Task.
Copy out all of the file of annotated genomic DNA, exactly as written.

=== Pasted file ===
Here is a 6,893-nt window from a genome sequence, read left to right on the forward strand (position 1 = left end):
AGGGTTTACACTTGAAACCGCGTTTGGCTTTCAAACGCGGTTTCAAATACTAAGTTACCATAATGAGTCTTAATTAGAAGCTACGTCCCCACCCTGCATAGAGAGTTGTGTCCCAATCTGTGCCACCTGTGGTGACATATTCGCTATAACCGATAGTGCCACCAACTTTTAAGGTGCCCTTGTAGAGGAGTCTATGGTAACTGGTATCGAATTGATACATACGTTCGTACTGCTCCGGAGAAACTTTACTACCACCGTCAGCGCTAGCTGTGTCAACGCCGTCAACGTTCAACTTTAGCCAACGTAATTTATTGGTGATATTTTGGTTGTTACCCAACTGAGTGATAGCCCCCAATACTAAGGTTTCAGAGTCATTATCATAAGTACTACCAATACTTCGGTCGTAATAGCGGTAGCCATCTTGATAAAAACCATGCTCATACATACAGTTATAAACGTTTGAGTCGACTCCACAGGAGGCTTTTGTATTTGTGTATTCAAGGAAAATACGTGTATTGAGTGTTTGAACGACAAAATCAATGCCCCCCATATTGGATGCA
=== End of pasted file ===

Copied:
Here is a 6,893-nt window from a genome sequence, read left to right on the forward strand (position 1 = left end):
AGGGTTTACACTTGAAACCGCGTTTGGCTTTCAAACGCGGTTTCAAATACTAAGTTACCATAATGAGTCTTAATTAGAAGCTACGTCCCCACCCTGCATAGAGAGTTGTGTCCCAATCTGTGCCACCTGTGGTGACATATTCGCTATAACCGATAGTGCCACCAACTTTTAAGGTGCCCTTGTAGAGGAGTCTATGGTAACTGGTATCGAATTGATACATACGTTCGTACTGCTCCGGAGAAACTTTACTACCACCGTCAGCGCTAGCTGTGTCAACGCCGTCAACGTTCAACTTTAGCCAACGTAATTTATTGGTGATATTTTGGTTGTTACCCAACTGAGTGATAGCCCCCAATACTAAGGTTTCAGAGTCATTATCATAAGTACTACCAATACTTCGGTCGTAATAGCGGTAGCCATCTTGATAAAAACCATGCTCATACATACAGTTATAAACGTTTGAGTCGACTCCACAGGAGGCTTTTGTATTTGTGTATTCAAGGAAAATACGTGTATTGAGTGTTTGAACGACAAAATCAATGCCCCCCATATTGGATGCA